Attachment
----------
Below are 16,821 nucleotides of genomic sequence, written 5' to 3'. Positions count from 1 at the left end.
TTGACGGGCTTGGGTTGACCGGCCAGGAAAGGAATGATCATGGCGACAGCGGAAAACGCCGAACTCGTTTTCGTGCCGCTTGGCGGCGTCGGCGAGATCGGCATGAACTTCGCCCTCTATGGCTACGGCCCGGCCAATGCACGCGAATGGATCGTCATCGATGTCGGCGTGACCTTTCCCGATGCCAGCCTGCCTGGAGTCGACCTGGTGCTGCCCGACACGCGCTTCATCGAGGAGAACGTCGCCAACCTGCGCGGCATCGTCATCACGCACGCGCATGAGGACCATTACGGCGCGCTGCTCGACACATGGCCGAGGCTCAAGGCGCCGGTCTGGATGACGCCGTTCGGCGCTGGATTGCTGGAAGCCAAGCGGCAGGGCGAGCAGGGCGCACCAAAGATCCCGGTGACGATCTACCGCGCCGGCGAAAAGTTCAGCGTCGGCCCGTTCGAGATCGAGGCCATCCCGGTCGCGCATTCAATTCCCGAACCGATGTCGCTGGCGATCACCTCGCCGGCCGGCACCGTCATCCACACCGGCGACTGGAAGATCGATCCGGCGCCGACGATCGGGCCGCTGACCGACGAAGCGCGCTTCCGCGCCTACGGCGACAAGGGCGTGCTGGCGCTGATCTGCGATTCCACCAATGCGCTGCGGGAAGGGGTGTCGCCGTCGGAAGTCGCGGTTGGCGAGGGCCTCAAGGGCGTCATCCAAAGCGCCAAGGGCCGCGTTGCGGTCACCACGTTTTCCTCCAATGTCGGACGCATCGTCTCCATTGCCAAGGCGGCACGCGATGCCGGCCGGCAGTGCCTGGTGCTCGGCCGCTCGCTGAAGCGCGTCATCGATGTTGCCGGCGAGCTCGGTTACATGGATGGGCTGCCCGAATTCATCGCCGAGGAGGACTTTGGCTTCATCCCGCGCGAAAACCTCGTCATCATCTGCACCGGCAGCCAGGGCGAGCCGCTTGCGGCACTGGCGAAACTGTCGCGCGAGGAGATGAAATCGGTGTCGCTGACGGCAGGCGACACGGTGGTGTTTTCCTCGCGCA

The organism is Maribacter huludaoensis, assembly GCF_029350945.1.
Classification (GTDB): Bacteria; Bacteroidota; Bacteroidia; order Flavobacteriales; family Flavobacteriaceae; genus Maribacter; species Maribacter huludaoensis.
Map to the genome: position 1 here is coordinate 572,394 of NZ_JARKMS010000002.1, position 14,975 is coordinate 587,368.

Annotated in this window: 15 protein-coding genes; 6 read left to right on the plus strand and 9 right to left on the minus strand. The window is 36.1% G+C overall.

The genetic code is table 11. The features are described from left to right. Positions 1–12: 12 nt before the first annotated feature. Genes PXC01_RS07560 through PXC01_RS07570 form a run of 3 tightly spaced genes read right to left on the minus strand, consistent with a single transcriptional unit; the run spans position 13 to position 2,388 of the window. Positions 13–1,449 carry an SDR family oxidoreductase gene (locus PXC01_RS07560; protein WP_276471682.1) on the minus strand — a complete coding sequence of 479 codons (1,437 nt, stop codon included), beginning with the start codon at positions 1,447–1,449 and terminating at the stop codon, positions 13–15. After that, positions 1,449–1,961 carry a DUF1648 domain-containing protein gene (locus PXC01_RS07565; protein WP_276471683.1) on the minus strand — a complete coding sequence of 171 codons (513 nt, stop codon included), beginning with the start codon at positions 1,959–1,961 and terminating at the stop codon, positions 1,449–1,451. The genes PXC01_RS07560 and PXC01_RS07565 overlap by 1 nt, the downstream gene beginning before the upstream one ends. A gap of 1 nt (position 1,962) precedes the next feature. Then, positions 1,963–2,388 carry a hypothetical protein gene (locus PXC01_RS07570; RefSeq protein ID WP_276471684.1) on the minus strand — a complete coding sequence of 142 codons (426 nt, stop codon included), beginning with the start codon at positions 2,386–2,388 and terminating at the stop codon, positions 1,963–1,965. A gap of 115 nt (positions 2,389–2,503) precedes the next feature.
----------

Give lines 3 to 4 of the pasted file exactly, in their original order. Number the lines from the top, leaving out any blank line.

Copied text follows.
The organism is Maribacter huludaoensis, assembly GCF_029350945.1.
Classification (GTDB): Bacteria; Bacteroidota; Bacteroidia; order Flavobacteriales; family Flavobacteriaceae; genus Maribacter; species Maribacter huludaoensis.